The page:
If you have been developing web sites for a while you already undoubtedly know the importance of sitemaps. Most blog software, such as Wordpress, provide plugins to auto generate sitemaps, but I could not find one for ExpressionEngine so I am here to explain how to auto generate your own with ExpressionEngine.
To create a simple sitemap for a SINGLE blog in ExpressionEngine you can follow the instructions explained here. However, our site has multiple blogs so I needed to use a sitemap index, which required a bit more effort. First, I will summarize the steps.
- Create a sitemap for each blog.
- Create a sitemap-[blog-name].php (like sitemap-word.php) file for each blog in web root
- Create a sitemap.php file
- Update your .htaccess file if necessary
- Validate with Google webmaster tools
Step 1: Create a sitemap template for each blog
In this step you need to create a template page for each blog. This page generates a sitemap for a particular blog. The code I use is below. Note: You will need to change the two variables to meet your requirements. In addition, you need to change the loc tag to match the URL to your blog.
Step 2: Create a PHP sitemap file for each blog
In this step you need to use an FTP client, web administration page, or whatever you do to create files on your web server. In this case, you will need to create some files in your site’s root directory (EE’s installation directory). For me, that is public_html.
You can use whatever naming convention you want, but I chose to use: sitemap-[blog-name].php. So I created three files for my site: sitemap-action.php, sitemap-word.php, sitemap-bryce.php. Each file will contain code that looks like this:
<?php // Prevent content to be cached header("Expires: Mon, 26 Jul 1997 05:00:00 GMT"); // Content was generated on past header("Last-Modified: " . gmdate("D, d M Y H:i:s") . " GMT"); //Content is always modified // Inform user agent that content is XML and is UTF-8 encoded header('Content-type: text/xml; charset=UTF-8'); // Read content from template and show it @readfile ('http://ebohling.com/word/sitemap/'); ?>
Note: you will need to change the readfile string to match the URL to your sitemap in Step 1.
Step 3: Create a sitemap.php file
Again, using the tool you used in Step 2, create a sitemap.php file and use similar code as follows:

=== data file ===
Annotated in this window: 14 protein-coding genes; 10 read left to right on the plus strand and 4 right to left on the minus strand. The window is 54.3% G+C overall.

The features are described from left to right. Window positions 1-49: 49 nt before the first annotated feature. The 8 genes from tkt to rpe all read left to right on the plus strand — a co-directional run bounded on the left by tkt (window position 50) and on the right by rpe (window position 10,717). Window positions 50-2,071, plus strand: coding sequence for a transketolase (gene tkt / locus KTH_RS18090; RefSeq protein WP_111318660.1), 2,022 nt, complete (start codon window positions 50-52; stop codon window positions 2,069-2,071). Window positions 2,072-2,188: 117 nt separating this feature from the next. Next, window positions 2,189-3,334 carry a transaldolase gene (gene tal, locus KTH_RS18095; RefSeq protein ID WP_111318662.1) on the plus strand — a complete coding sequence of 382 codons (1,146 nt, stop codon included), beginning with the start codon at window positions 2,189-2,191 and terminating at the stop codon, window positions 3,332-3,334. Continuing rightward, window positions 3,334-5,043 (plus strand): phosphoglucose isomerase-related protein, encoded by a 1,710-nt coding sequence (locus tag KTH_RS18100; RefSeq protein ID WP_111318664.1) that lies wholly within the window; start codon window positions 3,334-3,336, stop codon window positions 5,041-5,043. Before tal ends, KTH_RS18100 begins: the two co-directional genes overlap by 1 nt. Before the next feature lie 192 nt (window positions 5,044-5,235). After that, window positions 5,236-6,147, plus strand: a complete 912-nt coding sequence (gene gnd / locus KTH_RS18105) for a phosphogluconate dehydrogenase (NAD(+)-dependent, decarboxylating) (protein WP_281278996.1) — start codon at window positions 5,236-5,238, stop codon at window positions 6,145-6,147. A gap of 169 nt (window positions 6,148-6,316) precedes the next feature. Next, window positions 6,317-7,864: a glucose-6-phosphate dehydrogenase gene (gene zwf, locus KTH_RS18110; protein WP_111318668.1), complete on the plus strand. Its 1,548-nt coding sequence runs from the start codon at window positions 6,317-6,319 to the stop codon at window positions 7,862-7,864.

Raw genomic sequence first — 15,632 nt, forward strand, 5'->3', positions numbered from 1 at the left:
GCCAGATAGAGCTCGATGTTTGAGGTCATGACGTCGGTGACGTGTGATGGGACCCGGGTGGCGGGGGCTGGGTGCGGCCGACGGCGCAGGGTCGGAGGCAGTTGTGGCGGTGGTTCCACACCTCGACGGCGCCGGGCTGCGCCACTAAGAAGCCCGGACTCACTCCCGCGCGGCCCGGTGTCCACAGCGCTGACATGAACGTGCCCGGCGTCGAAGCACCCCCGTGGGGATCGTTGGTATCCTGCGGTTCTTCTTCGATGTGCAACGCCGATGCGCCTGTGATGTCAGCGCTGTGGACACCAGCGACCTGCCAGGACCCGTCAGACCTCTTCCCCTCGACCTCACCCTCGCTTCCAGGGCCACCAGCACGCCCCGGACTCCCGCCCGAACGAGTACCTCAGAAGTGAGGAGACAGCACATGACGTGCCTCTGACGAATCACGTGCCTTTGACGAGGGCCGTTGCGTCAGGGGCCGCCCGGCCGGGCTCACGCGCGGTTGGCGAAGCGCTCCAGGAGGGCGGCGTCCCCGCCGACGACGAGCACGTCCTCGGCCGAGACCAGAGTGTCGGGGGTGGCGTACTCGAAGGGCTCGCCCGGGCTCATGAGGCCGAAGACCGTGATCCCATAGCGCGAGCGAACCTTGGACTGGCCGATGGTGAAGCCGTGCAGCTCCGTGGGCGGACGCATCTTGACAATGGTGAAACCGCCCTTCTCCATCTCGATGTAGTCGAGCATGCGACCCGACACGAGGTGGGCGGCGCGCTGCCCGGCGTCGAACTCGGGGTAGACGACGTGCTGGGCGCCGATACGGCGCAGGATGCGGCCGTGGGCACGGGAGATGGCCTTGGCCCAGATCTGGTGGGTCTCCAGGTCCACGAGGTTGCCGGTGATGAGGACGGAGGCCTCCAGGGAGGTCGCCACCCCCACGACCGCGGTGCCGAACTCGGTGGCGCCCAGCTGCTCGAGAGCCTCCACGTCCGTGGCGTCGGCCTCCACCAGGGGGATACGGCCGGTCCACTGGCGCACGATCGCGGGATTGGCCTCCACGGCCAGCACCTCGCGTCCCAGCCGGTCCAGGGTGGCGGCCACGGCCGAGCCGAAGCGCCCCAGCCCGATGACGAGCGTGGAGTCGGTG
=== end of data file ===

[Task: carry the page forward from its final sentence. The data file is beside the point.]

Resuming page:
<?php // Prevent content to be cached header("Expires: Mon, 26 Jul 1997 05:00:00 GMT"); // Content was generated on past header("Last-Modified: " . gmdate("D, d M Y H:i:s") . " GMT"); //Content is always modified // Inform user agent that content is XML and is UTF-8 encoded header('Content-type: text/xml; charset=UTF-8'); echo "<sitemapindex xmlns="http://www.sitemaps.org/schemas/sitemap/0.9">"; echo "<sitemap>"; echo "<loc>http://ebohling.com/sitemap-action.php</loc>"; echo "<lastmod>" . date(DATE_ATOM,mktime(0,0,0,10,3,1975)) . "</lastmod>"; echo "</sitemap>"; echo "<sitemap>"; echo "<loc>http://ebohling.com/sitemap-word.php</loc>"; echo "<lastmod>" . date(DATE_ATOM,mktime(0,0,0,10,3,1975)) . "</lastmod>"; echo "</sitemap>"; echo "</sitemapindex>"; ?>
Make sure you the loc tags to match the URLs to your PHP sitemap files that you created in Step 2.
Step 4: Update your .htaccess file if necessary
If you are using an .htaccess file to remove index.php, then you will need to update this file. There are many ways to implement this feature as explained on ExpressionEngine’s wiki, so my sample code may not work for you. But with a little effort, hopefully you will be able to apply the idea to your particular implementation.
Note: corelib equates to ExpressionEngine’s core library directory which you should have renamed on installation, so make sure you tweak accordingly. As well as your sitemap names.
Step 5: Validate Sitemaps
First you will need to validate each of your sitemaps. I use the validation tool supplied by XML-Sitemaps. The sitemaps you will need to validate are your sitemap-[blog-name].php (or whatever naming convention you used). So for me: http://ebohling.com/sitemap-action.php, http://ebohling.com/sitemap-bryce.php, and http://ebohling.com/sitemap-word.php. This will not only validate that your sitemap is well-formed, but also that your code in your PHP file and .htaccess file is up to snuff. If you simply want to validate the sitemap you can first validate using your template URL. For me, http://ebohling.com/word/sitemap.
Unfortunately you CANNOT validate the sitemap index (http://ebohling.com/sitemap.php) using this tool. You will need to use Google’s validtor.
As you can see this wasn’t exactly easy. Quite a few steps and a lot can go wrong at each step. Hopefully this will provide you a starting point though and save you some time. Good luck!